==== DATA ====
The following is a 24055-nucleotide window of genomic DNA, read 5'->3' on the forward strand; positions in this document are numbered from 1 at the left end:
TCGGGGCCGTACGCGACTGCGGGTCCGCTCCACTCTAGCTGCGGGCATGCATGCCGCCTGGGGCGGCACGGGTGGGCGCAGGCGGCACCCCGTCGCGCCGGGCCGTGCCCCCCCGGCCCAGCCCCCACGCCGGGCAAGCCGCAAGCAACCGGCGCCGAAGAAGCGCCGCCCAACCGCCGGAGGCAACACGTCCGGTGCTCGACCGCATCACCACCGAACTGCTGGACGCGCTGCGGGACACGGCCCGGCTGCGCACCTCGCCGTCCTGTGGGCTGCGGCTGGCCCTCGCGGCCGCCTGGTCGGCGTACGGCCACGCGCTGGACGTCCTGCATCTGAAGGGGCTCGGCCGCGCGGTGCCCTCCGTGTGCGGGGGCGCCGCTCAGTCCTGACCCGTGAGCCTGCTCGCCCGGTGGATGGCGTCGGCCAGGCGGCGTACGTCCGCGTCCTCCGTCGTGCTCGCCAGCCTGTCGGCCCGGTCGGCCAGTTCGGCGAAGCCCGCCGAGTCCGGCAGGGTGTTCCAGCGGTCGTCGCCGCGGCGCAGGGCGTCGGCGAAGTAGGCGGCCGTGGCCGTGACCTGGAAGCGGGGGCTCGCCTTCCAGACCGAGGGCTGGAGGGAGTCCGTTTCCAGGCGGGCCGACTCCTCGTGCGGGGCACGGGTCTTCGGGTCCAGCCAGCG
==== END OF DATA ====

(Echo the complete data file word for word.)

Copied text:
The following is a 24055-nucleotide window of genomic DNA, read 5'->3' on the forward strand; positions in this document are numbered from 1 at the left end:
TCGGGGCCGTACGCGACTGCGGGTCCGCTCCACTCTAGCTGCGGGCATGCATGCCGCCTGGGGCGGCACGGGTGGGCGCAGGCGGCACCCCGTCGCGCCGGGCCGTGCCCCCCCGGCCCAGCCCCCACGCCGGGCAAGCCGCAAGCAACCGGCGCCGAAGAAGCGCCGCCCAACCGCCGGAGGCAACACGTCCGGTGCTCGACCGCATCACCACCGAACTGCTGGACGCGCTGCGGGACACGGCCCGGCTGCGCACCTCGCCGTCCTGTGGGCTGCGGCTGGCCCTCGCGGCCGCCTGGTCGGCGTACGGCCACGCGCTGGACGTCCTGCATCTGAAGGGGCTCGGCCGCGCGGTGCCCTCCGTGTGCGGGGGCGCCGCTCAGTCCTGACCCGTGAGCCTGCTCGCCCGGTGGATGGCGTCGGCCAGGCGGCGTACGTCCGCGTCCTCCGTCGTGCTCGCCAGCCTGTCGGCCCGGTCGGCCAGTTCGGCGAAGCCCGCCGAGTCCGGCAGGGTGTTCCAGCGGTCGTCGCCGCGGCGCAGGGCGTCGGCGAAGTAGGCGGCCGTGGCCGTGACCTGGAAGCGGGGGCTCGCCTTCCAGACCGAGGGCTGGAGGGAGTCCGTTTCCAGGCGGGCCGACTCCTCGTGCGGGGCACGGGTCTTCGGGTCCAGCCAGCG